"Once you bring a rate down, if it goes back up, people will feel that. They'll feel their paycheck being less and that argument" -- that letting it expire amounts to a tax hike -- "eventually is bound to be made," said Sen. Mike Johanns (R-Neb.).

"There's always a tendency to continue those things... Once something comes in, it's very difficult to change it," said Sen. George Voinovich (R-Ohio.) He then volunteered, without prompting, that "It would be detrimental to the Social Security system, especially when it's in bad shape."


HuffPost noted that some of his colleagues would likely treat the deprivation of Social Security funds as a benefit of such a circumstance rather than a drawback.

"I suspect so, yes," agreed Voinovich.

A White House official dismissed the concerns. "It is explicitly temporary and there's a general revenue transfer in the bill so it will not negatively impact the social security trust fund at all," he said.

Sen. Barbara Mikulski (D-Md.), who chairs the Senate Subcommittee On Retirement and Aging, said she's concerned that the payroll cut will weaken Social Security and leave it vulnerable. "I'm concerned this could be the beginning of the slippery slope to getting rid of the payroll tax and cause a way of getting rid of Social Security as a public issue in the way of heading to privatization," she said. "I know it's been recommended by several economists, but this is really big. My question is, shouldn't this be viewed in a more shock wave kind of way?"

Rep. Keith Ellison (D-Minn.), co-chair of the Congressional Progressive Caucus, echoed Mikulski's concern. "On the surface, the payroll tax reduction of two percent is attractive, but when you get past the surface, it's deeply disturbing. Because what it means is we'll replace the loss of money from Social Security with general fund money, but in the past Social Security has been raided to help fund general fund programs. So how long will it be before somebody says Social Security is not sustainable and we need to cut the program?" he said. "I'm afraid we are feeding into a larger narrative that goes toward eliminating Social Security."

Stripping Social Security of payroll tax revenue will make the program appear less viable in projections, which currently gauge that it can pay full benefits until 2037 and roughly four-fifth of benefits over the next 50 years. That vulnerability can then be exploited.

"The difficulty you have here is you have a very large federal deficit and you've got a Social Security fund that really needs some work," said Johanns. "Social Security has got to be part of the mix [of deficit-reduction proposals]. So stay tuned. There's a lot of stories to be written about that between now and a year from now."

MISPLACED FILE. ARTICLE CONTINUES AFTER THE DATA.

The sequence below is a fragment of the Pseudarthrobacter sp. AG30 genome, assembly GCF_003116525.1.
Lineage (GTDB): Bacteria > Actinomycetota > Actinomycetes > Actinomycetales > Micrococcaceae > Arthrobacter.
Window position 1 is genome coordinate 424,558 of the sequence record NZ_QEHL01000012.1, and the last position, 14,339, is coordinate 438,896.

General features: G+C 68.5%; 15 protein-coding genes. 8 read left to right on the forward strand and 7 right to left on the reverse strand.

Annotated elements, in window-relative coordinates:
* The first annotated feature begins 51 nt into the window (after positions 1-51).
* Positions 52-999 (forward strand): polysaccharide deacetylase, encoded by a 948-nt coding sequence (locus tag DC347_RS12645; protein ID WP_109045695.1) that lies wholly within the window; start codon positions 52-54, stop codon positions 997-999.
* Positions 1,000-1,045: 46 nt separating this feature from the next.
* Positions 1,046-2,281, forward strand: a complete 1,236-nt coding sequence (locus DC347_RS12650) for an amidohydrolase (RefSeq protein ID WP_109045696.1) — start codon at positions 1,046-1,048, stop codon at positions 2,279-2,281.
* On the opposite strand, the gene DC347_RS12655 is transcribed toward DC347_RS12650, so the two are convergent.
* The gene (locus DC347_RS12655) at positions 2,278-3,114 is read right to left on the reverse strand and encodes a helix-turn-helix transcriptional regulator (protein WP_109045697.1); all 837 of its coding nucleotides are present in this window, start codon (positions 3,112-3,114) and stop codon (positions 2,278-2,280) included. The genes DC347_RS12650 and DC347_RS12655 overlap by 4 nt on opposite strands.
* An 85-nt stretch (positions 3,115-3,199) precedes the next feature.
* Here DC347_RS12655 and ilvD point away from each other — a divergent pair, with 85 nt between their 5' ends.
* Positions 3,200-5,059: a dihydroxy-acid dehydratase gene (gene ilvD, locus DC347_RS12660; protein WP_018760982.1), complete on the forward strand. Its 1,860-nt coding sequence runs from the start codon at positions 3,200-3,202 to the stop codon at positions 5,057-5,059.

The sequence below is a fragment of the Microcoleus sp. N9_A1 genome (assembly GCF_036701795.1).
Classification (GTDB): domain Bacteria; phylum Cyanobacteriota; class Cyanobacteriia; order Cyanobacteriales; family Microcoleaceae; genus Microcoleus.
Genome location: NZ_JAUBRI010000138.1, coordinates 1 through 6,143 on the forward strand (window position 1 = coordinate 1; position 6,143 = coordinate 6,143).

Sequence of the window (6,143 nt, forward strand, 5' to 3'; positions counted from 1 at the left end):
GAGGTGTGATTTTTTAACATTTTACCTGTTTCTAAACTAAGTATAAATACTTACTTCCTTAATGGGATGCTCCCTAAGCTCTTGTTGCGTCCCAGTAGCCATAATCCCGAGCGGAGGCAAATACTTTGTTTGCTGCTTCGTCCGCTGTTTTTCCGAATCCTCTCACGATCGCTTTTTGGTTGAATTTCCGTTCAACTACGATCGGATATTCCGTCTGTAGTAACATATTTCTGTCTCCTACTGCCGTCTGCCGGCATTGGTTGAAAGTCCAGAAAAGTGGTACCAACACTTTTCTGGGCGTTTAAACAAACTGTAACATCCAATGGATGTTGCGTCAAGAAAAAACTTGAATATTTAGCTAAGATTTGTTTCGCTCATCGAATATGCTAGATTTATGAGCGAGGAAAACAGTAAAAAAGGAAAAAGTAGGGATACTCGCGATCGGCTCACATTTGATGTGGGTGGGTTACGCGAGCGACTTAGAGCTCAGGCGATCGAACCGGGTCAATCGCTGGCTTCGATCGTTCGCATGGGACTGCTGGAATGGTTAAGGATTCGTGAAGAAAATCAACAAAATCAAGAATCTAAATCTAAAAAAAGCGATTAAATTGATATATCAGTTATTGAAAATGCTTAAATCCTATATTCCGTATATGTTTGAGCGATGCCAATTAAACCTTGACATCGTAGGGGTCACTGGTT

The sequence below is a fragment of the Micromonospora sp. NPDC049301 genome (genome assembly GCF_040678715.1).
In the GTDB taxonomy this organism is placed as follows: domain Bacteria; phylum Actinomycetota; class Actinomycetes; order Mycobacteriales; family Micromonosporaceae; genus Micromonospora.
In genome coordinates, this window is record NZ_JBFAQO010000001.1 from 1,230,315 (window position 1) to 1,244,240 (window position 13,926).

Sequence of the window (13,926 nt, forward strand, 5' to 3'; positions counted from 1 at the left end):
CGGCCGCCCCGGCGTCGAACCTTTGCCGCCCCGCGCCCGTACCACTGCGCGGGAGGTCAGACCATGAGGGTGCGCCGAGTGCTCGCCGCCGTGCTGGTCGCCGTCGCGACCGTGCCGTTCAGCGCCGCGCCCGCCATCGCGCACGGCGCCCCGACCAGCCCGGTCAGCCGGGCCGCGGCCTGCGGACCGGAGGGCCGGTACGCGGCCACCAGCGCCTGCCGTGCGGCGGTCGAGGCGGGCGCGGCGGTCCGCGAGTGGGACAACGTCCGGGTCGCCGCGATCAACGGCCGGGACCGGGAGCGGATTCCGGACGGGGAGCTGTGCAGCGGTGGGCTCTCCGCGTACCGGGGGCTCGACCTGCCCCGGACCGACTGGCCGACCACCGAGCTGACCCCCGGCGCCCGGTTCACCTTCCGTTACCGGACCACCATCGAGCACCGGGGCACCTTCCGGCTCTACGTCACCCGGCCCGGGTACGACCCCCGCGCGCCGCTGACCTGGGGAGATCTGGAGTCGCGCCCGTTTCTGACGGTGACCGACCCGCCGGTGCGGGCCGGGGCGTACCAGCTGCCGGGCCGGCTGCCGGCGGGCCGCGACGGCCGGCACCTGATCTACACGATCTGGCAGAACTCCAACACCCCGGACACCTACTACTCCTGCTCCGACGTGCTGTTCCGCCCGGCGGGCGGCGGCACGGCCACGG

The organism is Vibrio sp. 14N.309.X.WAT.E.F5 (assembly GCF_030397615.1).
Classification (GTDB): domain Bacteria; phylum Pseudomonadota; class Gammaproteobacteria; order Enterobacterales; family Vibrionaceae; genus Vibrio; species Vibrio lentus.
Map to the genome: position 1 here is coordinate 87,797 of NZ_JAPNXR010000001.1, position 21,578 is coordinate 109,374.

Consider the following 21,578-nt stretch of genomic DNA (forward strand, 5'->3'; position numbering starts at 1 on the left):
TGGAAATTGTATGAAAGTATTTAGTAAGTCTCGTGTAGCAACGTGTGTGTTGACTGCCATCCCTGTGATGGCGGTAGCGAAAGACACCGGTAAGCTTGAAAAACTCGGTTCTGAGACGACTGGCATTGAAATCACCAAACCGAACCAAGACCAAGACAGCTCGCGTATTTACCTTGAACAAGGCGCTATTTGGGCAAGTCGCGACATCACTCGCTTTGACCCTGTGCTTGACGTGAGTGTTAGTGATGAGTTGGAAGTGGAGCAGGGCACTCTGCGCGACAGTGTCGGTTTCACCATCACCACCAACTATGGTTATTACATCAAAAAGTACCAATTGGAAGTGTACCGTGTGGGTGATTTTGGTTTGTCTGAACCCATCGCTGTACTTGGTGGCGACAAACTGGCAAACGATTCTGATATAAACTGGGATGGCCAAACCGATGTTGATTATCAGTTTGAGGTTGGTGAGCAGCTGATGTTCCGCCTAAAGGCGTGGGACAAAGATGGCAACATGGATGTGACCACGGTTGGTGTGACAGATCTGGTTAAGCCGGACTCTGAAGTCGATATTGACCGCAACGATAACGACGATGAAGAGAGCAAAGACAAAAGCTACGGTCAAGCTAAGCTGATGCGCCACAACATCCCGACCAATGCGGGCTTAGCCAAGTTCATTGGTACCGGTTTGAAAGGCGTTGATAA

Lamar Alexander, the Senate's number-three Republican, also said that reform of Social Security should be tied to moving that tax rate back up. "My personal hope is that it doesn't become permanent unless we deal with a way to make Social Security solvent over the long term," he told HuffPost. "You have to remember, the payroll tax funds Social Security and I like the idea of a lower payroll tax contribution, but we've got to make sure Social Security is solvent, which we should be doing this next year as the first order of business." The way to make the program "solvent" and keep taxes low, of course, is to reduce benefits.

Reducing a person's responsibility to contribute to Social Security also deprives the program of the political and moral capital that has kept the program in tact despite fierce opposition from a determined investor class. Altman notes that such responsibility was put into place by FDR for just that purpose. "We put those pay roll contributions there so as to give the contributors a legal, moral, and political right to collect their pensions and their unemployment benefits. With those taxes in there, no damn politician can ever scrap my social security program. Those taxes aren't a matter of economics, they're straight politics," FDR told a Treasury official in 1941.